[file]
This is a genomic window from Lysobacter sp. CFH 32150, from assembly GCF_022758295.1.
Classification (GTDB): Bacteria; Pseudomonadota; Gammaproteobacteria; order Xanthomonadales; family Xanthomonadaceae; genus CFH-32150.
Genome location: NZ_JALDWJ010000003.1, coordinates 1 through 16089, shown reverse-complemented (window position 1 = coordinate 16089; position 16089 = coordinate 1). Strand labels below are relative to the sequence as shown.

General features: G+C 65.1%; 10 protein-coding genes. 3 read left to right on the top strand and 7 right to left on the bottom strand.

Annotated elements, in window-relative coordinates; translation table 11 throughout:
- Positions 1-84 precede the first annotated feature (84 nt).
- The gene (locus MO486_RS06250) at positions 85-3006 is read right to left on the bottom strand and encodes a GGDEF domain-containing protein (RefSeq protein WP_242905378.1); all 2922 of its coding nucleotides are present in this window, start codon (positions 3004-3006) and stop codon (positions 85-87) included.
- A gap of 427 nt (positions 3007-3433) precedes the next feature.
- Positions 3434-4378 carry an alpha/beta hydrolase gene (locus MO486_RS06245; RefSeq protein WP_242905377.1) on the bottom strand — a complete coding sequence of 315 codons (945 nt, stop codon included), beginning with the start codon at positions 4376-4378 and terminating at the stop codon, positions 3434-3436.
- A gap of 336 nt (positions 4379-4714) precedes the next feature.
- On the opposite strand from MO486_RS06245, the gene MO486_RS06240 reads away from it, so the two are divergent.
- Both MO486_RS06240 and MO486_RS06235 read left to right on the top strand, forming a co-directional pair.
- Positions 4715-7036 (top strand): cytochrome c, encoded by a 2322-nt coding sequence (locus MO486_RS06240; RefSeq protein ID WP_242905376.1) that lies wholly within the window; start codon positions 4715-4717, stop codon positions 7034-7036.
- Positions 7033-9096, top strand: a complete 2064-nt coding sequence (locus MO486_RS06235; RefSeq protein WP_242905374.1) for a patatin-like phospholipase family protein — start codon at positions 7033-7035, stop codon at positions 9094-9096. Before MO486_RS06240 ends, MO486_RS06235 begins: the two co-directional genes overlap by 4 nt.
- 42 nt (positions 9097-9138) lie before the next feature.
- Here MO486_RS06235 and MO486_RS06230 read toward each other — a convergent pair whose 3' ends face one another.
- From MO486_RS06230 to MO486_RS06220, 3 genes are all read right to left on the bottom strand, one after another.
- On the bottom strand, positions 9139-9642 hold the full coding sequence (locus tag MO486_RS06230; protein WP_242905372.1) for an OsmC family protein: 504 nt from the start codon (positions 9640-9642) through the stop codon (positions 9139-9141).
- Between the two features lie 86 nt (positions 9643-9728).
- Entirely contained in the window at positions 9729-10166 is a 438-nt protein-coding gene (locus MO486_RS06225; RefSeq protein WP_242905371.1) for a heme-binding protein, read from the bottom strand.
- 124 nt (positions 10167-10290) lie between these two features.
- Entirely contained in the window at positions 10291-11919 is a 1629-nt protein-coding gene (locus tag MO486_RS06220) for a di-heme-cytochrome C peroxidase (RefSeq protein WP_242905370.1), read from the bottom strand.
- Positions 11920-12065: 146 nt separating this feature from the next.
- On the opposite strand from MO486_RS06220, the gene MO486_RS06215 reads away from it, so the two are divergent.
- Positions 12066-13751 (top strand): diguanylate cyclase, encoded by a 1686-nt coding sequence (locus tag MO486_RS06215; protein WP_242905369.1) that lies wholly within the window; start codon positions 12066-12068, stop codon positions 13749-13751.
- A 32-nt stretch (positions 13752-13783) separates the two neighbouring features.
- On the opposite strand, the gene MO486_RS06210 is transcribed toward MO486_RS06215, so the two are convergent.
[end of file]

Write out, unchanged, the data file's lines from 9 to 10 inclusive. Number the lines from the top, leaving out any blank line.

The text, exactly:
- Positions 3434-4378 carry an alpha/beta hydrolase gene (locus MO486_RS06245; RefSeq protein WP_242905377.1) on the bottom strand — a complete coding sequence of 315 codons (945 nt, stop codon included), beginning with the start codon at positions 4376-4378 and terminating at the stop codon, positions 3434-3436.
- A gap of 336 nt (positions 4379-4714) precedes the next feature.